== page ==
Remembering Professor Randy Bezanson

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The University of Iowa College of Law invites you to share memories and tributes in the comments section below.

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Comments

  1. Randy was beloved at Washington and Lee and his legacy continues to impact the law school. Members of our law school community who served on the faculty or worked in the law school in administrative positions during his deanship continue to praise him, not only as an influential dean but also as a superb person. His deanship brought about some monumental changes, including the small class size of which we are so proud and which has been widely emulated. I had the opportunity to correspond with him in the last few months to let him know the impact his deanship has had for decades. We should all be proud of our affiliation with a highly respected member of the legal academy who has garnered accolades and admiration. While his death is to be mourned, his legacy will live on through each of us and our Law School.

    Washington and Lee joins the Bezanson family and Iowa Law in mourning and celebrating Randy’s life and legacy.

    Nora Demleitner
    Dean

  2. Very sad news about the passing of Professor Randy Benzanson. He was the year behind my law school class at Iowa, and was indeed recognized by everyone, faculty and students, as “a star student,” but very likeable. Randy was a huge credit and asset to the Iowa Law School, and will be missed. All of us who knew him are better for the experience.

  3. It is with deep regret that I learned of Professor Bezanson’s passing. He was my professor when I was at Iowa during the 1985-1987 years. I remember Professor Bezanson as a “smart, warm, caring person”. He will truly be missed. My condolences to his family.
    S. Weathers

  4. I grew up with Randy and his wife Elaine at Elmcrest Country Club and in Cedar Rapids, competing as youngsters would. I graduated from Iowa Law School and I am a CPA, but all of my success falls far short of Randy. I truly looked up to him for his extreme success and only wish now, he knew how I did respected him. Seems sad we lose him as such a young age.

  5. Words cannot express my sincere appreciation for all that Randy Bezanson taught me both professionally and personally. It was his encouragement that led me to pursue scholarly study of the First Amendment and ultimately gave me the confidence to become a professor. The Iowa community was richer because of his presence, and his legacy will live on in the successes of the countless Iowa Law alumni he inspired.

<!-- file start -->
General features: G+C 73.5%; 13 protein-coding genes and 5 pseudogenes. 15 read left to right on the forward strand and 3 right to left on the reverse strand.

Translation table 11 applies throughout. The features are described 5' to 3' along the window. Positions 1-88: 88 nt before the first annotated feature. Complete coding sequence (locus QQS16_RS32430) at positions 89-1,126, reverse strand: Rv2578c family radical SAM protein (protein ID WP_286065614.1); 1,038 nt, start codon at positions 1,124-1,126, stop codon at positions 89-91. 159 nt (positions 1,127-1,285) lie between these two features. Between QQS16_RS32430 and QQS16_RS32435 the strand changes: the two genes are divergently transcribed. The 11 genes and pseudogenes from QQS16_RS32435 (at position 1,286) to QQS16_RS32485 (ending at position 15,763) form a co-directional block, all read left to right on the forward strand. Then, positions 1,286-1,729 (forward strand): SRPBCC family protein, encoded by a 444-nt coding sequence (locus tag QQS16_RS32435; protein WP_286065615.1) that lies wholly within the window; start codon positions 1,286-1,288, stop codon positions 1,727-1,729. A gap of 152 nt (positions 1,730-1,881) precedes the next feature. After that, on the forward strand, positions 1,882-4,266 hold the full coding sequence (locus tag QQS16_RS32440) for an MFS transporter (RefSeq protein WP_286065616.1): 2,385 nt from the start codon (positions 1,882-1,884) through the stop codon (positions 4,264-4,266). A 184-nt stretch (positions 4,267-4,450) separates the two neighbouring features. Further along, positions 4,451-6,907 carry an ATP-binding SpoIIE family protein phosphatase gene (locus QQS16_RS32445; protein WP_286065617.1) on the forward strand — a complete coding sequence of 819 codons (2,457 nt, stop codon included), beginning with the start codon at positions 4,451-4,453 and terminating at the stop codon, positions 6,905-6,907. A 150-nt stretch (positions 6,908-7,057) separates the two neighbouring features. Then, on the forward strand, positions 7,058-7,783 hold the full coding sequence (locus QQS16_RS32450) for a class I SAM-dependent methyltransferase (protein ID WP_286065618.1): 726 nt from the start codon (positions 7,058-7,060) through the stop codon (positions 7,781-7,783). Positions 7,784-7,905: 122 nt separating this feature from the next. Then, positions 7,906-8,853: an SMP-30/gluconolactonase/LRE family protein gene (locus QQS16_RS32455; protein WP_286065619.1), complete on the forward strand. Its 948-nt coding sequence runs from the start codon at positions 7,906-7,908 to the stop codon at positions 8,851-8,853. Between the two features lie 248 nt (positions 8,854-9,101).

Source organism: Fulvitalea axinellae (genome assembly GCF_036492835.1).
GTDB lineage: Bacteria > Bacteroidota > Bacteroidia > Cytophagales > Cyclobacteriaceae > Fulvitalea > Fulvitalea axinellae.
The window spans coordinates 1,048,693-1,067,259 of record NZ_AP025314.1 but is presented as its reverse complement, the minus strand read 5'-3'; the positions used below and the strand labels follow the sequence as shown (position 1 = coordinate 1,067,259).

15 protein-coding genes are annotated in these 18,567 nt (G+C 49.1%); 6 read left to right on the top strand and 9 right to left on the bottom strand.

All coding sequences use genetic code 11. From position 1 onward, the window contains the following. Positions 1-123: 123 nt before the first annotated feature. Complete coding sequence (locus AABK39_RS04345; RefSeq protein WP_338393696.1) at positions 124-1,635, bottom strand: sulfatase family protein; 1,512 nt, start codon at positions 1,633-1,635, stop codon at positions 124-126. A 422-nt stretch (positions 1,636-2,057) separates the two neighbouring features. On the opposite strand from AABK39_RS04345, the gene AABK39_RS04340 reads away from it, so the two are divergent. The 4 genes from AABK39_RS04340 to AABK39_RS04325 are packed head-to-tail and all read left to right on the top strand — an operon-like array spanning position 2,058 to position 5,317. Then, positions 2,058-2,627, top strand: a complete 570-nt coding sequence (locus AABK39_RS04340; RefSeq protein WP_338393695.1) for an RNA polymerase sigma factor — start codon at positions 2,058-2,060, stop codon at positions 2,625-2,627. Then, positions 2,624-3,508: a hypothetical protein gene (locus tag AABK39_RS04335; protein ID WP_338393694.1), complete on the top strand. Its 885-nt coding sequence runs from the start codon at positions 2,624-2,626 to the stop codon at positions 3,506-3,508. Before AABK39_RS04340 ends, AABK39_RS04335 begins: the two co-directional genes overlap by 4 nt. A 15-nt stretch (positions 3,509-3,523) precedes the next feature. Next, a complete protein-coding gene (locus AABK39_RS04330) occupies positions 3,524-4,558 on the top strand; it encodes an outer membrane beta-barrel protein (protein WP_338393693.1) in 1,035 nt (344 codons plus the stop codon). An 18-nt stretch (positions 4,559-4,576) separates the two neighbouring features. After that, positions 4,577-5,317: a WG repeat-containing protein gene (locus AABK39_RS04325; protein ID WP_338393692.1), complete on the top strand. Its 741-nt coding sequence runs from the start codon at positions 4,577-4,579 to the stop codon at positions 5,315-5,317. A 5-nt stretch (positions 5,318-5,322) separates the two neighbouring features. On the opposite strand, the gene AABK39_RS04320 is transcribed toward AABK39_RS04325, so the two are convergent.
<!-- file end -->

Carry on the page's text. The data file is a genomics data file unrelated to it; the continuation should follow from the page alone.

6. I am so sorry to hear of Prof Bezanson’s passing. He was one of my favorite professors at U of I during 1984-1987. Such a loss. My sincere condolences to his family.

  7. I am saddened by the passing of Professor Bezanson- Randy to those of us fortunate enough to be classmates of his. Unfailing in his grace and sharp wit, he was a joy to listen to as he displayed his extraordinary analytical skills. It is appropriate that his picture in this space shows his winning smile.
    My condolences to the family.

  8. Professor Bezanson was one of those rare teachers who really inspired students. He made constitutional law come alive. He was also very kind, and I am deeply saddened to learn of his passing. RIP. I have never forgotten your gentle manner, and never will.

  9. Melissa and Peter and the Bezanson Family–our hearts are heavy and our prayers are with you during this time. Thank you for sharing your dad with us. He was loved by all our class at U of Iowa law school–class of 1987. He was a fabulous professor who always provocative with his questions, encouraged debate, generous with his time in explaining and continuing discussions beyond class. He was a nice man ..very approachable…a well dressed man…and always had quick wit and ready smile.

    We were so intimidated by most of our professors, but he was different and welcomed any and all questions and kept us engaged and wanting to learn more. He helped me with an independent right to privacy project and was stunned that I flew to New York to conduct some of the research, but I knew he had high expectations and wanted to do my best to be worthy of his time and talent. Cherish your time together these past months and we will cherish our fond memories of Iowa and Professor Bezanson.

  10. I am so sad to hear of Randy’s passing. I was so very grateful for his genuine and caring support as Advisor to the Law Review when I served as Editor in Chief. He truly understood the challenges I faced. My favorite law school class was his Supreme Court Seminar. My sincerest condolences to his family and friends for their loss.